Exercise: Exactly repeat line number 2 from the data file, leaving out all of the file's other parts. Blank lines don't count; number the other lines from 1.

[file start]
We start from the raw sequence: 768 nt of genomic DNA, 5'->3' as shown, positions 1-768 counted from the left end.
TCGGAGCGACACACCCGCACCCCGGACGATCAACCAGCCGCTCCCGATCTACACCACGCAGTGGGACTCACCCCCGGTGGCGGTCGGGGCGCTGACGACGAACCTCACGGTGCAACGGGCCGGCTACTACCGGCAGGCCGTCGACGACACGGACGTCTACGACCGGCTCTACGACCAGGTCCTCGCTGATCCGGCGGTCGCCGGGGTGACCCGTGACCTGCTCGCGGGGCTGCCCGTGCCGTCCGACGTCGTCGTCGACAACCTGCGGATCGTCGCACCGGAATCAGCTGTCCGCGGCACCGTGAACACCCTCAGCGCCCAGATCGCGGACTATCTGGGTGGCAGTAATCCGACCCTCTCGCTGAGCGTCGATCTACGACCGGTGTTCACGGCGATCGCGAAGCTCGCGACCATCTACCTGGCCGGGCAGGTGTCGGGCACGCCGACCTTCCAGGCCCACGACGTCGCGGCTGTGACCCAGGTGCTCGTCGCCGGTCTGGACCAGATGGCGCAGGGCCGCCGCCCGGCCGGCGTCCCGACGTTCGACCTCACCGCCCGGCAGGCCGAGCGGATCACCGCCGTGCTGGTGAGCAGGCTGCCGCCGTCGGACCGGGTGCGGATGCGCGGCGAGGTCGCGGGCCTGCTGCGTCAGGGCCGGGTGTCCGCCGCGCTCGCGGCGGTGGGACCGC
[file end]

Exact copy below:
TCGGAGCGACACACCCGCACCCCGGACGATCAACCAGCCGCTCCCGATCTACACCACGCAGTGGGACTCACCCCCGGTGGCGGTCGGGGCGCTGACGACGAACCTCACGGTGCAACGGGCCGGCTACTACCGGCAGGCCGTCGACGACACGGACGTCTACGACCGGCTCTACGACCAGGTCCTCGCTGATCCGGCGGTCGCCGGGGTGACCCGTGACCTGCTCGCGGGGCTGCCCGTGCCGTCCGACGTCGTCGTCGACAACCTGCGGATCGTCGCACCGGAATCAGCTGTCCGCGGCACCGTGAACACCCTCAGCGCCCAGATCGCGGACTATCTGGGTGGCAGTAATCCGACCCTCTCGCTGAGCGTCGATCTACGACCGGTGTTCACGGCGATCGCGAAGCTCGCGACCATCTACCTGGCCGGGCAGGTGTCGGGCACGCCGACCTTCCAGGCCCACGACGTCGCGGCTGTGACCCAGGTGCTCGTCGCCGGTCTGGACCAGATGGCGCAGGGCCGCCGCCCGGCCGGCGTCCCGACGTTCGACCTCACCGCCCGGCAGGCCGAGCGGATCACCGCCGTGCTGGTGAGCAGGCTGCCGCCGTCGGACCGGGTGCGGATGCGCGGCGAGGTCGCGGGCCTGCTGCGTCAGGGCCGGGTGTCCGCCGCGCTCGCGGCGGTGGGACCGC